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FAQs about Acroporid Crabs

FAQs on Acroporid Disease: Acroporid Disease 1, Acroporid Disease 2, Acroporid Disease 3, Acroporid Disease/Pests/Predators 4, Acroporid Health 5, Acroporid Health 6, Acroporid Health 7, Acroporid Hlth. 8, Acroporid Hlth. 9, Acroporid Hlth. 10,
FAQs on Acroporid Disease by Category: Environmental (Pollution/Poisoning, Lighting...), Nutritional, Social (Allelopathy), Trauma, Pathogenic (Infectious, Parasitic, Viral) Predatory/Pest (see below), Treatments 
FAQs on Pests of Acroporids:
Montipora Munching Nudibranchs, Flatworms, Red/Black "Bugs" Acropora Munching Copepods,

Related Articles: Coral Pests and Disease; pests, predators, diseases and conditions by Sara Mavinkurve, Acroporids, SPS Corals

FAQs on Stony Coral Disease by Type: Brown Jelly Disease, RTN,

Crabs, shrimps of various families; even worms... are not necessarily deleterious. There are scientific papers on the advantages of many of these commensals, mutualistic species.... keeping away predators, bringing in food, enhancing circulation.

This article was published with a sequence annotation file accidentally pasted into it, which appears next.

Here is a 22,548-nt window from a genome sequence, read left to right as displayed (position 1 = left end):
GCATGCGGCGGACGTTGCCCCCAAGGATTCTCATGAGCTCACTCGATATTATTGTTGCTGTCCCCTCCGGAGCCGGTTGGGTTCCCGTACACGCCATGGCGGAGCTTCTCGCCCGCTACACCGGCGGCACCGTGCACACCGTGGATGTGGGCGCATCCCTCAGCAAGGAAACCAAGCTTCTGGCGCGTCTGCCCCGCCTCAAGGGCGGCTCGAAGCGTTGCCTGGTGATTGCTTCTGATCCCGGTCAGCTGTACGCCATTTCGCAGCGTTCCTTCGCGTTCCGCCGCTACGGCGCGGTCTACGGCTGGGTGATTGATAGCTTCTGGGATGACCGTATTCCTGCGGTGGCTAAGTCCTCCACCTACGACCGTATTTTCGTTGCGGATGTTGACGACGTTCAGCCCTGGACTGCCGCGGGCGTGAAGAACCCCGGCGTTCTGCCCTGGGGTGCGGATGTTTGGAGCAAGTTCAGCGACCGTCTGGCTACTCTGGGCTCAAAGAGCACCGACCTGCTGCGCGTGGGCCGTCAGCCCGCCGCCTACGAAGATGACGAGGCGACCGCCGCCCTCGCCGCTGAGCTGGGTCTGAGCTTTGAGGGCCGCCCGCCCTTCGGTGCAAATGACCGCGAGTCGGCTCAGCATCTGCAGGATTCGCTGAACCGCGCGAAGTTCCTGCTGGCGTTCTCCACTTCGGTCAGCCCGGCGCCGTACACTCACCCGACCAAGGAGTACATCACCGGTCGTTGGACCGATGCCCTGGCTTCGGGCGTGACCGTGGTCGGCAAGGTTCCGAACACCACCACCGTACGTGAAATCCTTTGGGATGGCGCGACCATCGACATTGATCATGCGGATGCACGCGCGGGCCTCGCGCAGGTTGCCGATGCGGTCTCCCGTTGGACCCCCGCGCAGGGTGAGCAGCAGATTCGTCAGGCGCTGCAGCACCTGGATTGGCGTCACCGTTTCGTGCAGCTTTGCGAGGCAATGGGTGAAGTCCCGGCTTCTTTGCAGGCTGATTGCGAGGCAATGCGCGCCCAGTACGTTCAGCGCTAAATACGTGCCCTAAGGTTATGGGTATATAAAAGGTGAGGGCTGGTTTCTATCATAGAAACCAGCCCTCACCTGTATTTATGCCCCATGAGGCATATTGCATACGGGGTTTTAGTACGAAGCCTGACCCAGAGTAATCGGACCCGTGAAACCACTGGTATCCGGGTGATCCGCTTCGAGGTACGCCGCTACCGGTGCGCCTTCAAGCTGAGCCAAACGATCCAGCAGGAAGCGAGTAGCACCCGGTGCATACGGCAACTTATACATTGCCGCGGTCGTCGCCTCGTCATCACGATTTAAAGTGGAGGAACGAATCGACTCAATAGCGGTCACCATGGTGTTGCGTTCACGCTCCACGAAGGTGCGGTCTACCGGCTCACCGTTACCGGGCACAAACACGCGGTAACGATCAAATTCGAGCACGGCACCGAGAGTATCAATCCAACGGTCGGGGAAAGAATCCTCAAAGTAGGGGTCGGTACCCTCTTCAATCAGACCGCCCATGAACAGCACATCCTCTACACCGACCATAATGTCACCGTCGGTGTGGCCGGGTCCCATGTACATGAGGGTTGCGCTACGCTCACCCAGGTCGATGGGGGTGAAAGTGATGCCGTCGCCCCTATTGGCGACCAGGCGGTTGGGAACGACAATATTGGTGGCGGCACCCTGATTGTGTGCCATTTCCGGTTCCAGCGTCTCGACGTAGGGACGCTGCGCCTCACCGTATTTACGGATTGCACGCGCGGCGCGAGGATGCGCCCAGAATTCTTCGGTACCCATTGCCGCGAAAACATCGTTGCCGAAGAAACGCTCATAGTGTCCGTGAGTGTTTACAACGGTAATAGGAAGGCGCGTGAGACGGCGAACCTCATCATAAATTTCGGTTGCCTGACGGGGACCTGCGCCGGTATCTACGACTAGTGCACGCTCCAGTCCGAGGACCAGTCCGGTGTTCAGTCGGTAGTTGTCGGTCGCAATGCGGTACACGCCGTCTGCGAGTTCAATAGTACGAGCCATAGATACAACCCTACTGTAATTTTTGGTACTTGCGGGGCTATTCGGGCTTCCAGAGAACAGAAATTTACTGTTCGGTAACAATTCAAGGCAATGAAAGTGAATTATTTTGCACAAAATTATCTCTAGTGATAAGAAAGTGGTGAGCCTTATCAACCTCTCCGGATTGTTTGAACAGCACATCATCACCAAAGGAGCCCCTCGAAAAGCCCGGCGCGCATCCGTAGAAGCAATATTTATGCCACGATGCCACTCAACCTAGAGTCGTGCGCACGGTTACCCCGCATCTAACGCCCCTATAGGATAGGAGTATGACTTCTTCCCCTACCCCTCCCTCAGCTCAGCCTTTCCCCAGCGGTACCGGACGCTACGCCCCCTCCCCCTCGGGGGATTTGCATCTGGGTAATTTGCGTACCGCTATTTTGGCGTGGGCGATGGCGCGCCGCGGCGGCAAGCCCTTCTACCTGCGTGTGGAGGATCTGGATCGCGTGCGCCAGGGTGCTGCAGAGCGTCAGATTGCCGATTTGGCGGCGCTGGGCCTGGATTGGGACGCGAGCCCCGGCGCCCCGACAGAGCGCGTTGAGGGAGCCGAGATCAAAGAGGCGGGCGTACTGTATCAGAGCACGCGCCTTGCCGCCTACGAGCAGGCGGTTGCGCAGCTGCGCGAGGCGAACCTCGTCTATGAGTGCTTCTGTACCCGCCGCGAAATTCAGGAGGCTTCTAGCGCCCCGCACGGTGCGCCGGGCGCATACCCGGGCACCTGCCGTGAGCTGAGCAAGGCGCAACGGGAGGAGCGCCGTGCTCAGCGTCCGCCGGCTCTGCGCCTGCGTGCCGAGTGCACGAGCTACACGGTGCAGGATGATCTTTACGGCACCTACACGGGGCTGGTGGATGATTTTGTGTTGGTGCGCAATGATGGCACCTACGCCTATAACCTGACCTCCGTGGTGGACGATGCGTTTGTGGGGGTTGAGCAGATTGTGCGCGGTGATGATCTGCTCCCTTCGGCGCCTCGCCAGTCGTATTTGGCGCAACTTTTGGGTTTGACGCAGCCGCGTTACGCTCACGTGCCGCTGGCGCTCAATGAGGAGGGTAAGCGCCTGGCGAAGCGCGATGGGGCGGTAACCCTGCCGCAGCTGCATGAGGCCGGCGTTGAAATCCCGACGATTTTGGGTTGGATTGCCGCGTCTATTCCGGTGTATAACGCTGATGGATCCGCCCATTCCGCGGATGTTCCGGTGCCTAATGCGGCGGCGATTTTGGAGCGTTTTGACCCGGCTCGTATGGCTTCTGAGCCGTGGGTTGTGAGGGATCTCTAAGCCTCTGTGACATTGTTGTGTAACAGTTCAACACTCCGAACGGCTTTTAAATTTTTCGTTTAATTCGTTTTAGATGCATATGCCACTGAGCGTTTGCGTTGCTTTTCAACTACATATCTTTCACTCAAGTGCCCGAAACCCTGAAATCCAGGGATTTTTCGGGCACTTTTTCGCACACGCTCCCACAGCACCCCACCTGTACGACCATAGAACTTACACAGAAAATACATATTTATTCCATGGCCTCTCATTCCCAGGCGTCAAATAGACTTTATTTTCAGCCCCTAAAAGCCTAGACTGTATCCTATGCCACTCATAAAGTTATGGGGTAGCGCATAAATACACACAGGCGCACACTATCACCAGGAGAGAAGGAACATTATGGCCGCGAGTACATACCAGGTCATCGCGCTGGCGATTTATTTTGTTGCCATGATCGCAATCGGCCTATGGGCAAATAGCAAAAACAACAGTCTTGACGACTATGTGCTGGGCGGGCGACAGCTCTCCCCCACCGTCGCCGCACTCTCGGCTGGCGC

Having trouble identifying this Acro hitchhiking crab     1/14/17
<Hey Daniel>
I recently bought a small Acro colony and it had 3 crabs.
<Neat! Evidence of good handling>
I knew there was one in the colony, it's part of why I chose it. But I didn't expect 3! This album contains the pictures I'm referencing, feel free to host them on your site though https://imgur.com/a/5b3LK I was able to identify the small one (3rd & 4th pictures) as a Hairy blue-eyed Acro crab (Cymo andreossyi) which as I understand it will pick on
<All will/do to extents. I'd keep them all... not that damaging in most circumstances>
On large colonies they're supposedly symbiotic, but dangerous to small colonies, so I tossed him in with my P. ciliata mantis shrimp. I was able to identify the other (last picture) as a Tetralia crab, safe and symbiotic, and put it in the tank with the coral. But I'm stuck on the one pictured in the 1st and 3rd pictures. The color matches the coral closely, and the body shape reminds me of a Trapezia which makes me think that it's commensal.
<I agree on both counts>
It's legs are a little bit fuzzy though. One claw is slightly larger and a little bit sharper, the other is smaller and has flat tips, clearly intended for gripping and scraping. I've been Googling for a couple hours now and haven't been able to get a good ID on him. In the meantime he's in a critter keeper with an airstone. So, should I put him with the colony
or would it be wiser to let him test his fate with the mantis?
<As stated, I'd keep all>
Thank you!
<And you for sharing. Bob Fenner>

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